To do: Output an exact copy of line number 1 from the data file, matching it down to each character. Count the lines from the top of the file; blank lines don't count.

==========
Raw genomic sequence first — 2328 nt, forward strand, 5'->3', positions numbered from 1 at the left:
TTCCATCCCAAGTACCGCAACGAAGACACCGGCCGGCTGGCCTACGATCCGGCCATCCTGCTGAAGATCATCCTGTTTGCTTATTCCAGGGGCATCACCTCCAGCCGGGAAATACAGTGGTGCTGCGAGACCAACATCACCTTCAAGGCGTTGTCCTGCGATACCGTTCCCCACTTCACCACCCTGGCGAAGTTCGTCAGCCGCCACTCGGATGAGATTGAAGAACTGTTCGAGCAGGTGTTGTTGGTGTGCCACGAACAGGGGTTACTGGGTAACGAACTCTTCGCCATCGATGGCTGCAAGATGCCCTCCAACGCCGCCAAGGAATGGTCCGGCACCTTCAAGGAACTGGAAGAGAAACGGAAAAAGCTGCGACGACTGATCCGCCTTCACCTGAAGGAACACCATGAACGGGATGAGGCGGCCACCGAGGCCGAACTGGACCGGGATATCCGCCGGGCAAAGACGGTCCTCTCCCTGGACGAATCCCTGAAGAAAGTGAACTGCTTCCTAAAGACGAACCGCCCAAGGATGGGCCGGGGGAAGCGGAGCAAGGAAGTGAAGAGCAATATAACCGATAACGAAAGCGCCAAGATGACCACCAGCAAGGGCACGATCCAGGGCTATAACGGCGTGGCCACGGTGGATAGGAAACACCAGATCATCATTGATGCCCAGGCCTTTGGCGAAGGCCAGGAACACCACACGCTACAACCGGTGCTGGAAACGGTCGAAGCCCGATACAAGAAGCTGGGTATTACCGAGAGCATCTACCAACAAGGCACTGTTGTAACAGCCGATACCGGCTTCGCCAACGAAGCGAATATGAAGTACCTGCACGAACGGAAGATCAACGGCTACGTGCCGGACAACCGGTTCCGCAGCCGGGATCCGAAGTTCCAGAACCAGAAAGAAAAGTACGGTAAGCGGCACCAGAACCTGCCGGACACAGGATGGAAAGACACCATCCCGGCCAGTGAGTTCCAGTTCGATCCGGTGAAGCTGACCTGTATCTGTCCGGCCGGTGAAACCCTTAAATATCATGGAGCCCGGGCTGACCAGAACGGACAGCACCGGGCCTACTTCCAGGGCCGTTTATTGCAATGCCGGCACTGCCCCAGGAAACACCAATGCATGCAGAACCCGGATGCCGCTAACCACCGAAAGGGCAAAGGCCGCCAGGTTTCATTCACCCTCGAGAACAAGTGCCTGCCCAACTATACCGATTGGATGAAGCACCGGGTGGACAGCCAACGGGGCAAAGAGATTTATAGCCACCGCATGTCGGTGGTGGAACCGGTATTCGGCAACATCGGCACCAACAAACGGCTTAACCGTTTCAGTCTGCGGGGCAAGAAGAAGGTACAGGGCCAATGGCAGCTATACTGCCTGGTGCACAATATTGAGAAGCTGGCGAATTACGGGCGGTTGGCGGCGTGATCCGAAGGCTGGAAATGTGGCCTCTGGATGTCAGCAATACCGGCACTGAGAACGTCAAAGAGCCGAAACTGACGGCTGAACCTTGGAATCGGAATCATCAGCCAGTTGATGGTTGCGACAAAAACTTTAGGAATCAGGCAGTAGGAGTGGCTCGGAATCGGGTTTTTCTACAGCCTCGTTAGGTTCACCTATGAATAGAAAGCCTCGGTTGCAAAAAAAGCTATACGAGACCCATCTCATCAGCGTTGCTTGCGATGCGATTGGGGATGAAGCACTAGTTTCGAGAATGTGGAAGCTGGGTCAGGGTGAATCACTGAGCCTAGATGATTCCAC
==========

Raw genomic sequence first — 2328 nt, forward strand, 5'->3', positions numbered from 1 at the left: